TTC receives C$568 million funding commitment for streetcar procurement

May 13, 2021
The federal, provincial and municipal funding will expand TTC’s Hillcrest storage facility, as well as go toward the purchase of 60 streetcars.

The Toronto Transit Commission (TTC) received commitments from the governments of Canada, Ontario and the city of Toronto totaling C$568 million (US$468.79 million) to purchase 60 zero-emission streetcars and expand its Toronto Hillcrest storage facility.

The funding consists of C$180 million (US$148.56 million) from Ontario, C$208 million (US$171.67 million) from Toronto and C$180 million (US$148.56 million) from the government of Canada, which is subject to Treasury Board approval.

The new streetcars will help TTC match capacity of customer demand and reallocate 50 buses to local bus routes that have been supplementing streetcar service.

"This landmark investment will allow the TTC to significantly expand our streetcar fleet and fund much-needed upgrades to the Hillcrest Complex,” said Toronto City Councilor and TTC Chair Jaye Robinson. “The streetcar network has kept the city of Toronto moving, day in and day out, through the darkest days of the pandemic and will continue to support our economic recovery in the weeks and months to come."

TTC will leverage its existing contract with Alstom to procure the streetcars, which will be made at the supplier’s Thunder Bay plant. Alstom acquired the plant when it completed its acquisition of Bombardier.

"Supporting the Toronto Transit Commission's purchase of 60 new electric streetcars for Toronto, built in Thunder Bay, is a win-win situation for Canadians. This project will not only protect good, middle-class jobs in Ontario, it will also help Toronto residents who rely on public transit to get around quickly, safely and reliably,” said Canada’s Minister of Infrastructure and Communities Catherine McKenna.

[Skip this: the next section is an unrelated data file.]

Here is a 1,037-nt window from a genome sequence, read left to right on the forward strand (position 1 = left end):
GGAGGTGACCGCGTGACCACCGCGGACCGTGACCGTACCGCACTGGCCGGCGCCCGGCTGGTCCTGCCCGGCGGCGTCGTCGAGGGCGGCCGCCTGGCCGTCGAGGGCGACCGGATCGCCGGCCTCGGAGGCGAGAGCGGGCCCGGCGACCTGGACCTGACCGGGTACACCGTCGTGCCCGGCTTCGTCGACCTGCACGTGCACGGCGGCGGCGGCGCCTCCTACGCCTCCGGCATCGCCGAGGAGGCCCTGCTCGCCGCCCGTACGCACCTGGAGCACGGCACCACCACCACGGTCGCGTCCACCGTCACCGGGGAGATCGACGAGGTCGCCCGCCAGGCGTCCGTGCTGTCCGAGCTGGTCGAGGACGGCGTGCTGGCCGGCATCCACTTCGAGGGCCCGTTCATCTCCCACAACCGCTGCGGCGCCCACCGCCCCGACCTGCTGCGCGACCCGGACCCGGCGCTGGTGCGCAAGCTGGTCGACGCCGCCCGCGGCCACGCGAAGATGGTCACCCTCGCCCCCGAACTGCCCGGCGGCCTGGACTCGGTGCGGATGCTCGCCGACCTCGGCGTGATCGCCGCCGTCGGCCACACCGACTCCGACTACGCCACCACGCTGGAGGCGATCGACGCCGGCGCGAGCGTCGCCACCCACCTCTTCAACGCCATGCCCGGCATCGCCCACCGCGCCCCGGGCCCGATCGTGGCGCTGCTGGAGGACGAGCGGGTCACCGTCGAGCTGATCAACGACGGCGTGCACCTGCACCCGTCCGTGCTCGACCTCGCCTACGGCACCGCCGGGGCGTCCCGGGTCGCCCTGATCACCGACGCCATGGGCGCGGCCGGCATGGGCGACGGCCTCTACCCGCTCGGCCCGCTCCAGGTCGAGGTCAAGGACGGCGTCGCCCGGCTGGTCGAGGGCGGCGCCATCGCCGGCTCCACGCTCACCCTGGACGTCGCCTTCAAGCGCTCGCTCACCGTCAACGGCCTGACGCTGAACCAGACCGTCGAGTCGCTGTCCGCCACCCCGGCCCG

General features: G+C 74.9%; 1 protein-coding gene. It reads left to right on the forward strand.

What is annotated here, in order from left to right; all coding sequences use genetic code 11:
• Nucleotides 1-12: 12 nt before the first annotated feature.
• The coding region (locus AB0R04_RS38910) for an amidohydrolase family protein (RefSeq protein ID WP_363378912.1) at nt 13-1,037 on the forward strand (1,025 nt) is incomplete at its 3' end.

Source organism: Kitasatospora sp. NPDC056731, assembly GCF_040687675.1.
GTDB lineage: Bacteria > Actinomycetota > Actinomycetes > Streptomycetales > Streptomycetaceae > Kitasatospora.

Union officials and other stakeholders have been sounding the alarm that the future of the Thunder Bay facility was not guaranteed. However, the streetcar order will protect hundreds of workers and potentially “create a bridge to longer term transit procurement projects” according to Infrastructure Canada.

Unifor, whose members in Local 1075 work at the Thunder Bay facility, called the news of the streetcars order to be made at the facility “a real game changer.”

“Today’s announcement is about vision, it’s about saying how we can do things when we put our collective minds together,” said Unifor National President Jerry Dias.

In addition to the streetcar order, the province noted Metrolinx is continuing discussions with Alstom under its existing contract for the refurbishment of GO bi-level cars at the Thunder Bay facility.

Streetcar delivery to the TTC will start in 2023.

This is the second significant development for transit in the Toronto region this week following news the Canadian government had committed to funding up to 40 percent of Ontario's four priority subway projects

Based on May 12, 2021, conversion rate of C$1 = US$0.83

About the Author

Mischa Wanek-Libman | Group Editorial Director

Mischa Wanek-Libman serves as editor in chief of Mass Transit magazine and group editorial director of the Infrastructure and Aviation Group at Endeavor Business Media. She is responsible for developing and maintaining the editorial direction of the group and is based in the western suburbs of Chicago.

Wanek-Libman has spent more than 20 years covering transportation issues including construction projects and engineering challenges for various commuter railroads and transit agencies. She has been recognized for editorial excellence through her individual work, as well as for collaborative content. 

She is an active member of the American Public Transportation Association's Marketing and Communications Committee and serves as a Board Observer on the National Railroad Construction and Maintenance Association (NRC) Board of Directors.  

She is a graduate of Drake University, where she earned a Bachelor of Arts degree in Journalism and Mass Communication with a major in magazine journalism and a minor in business management.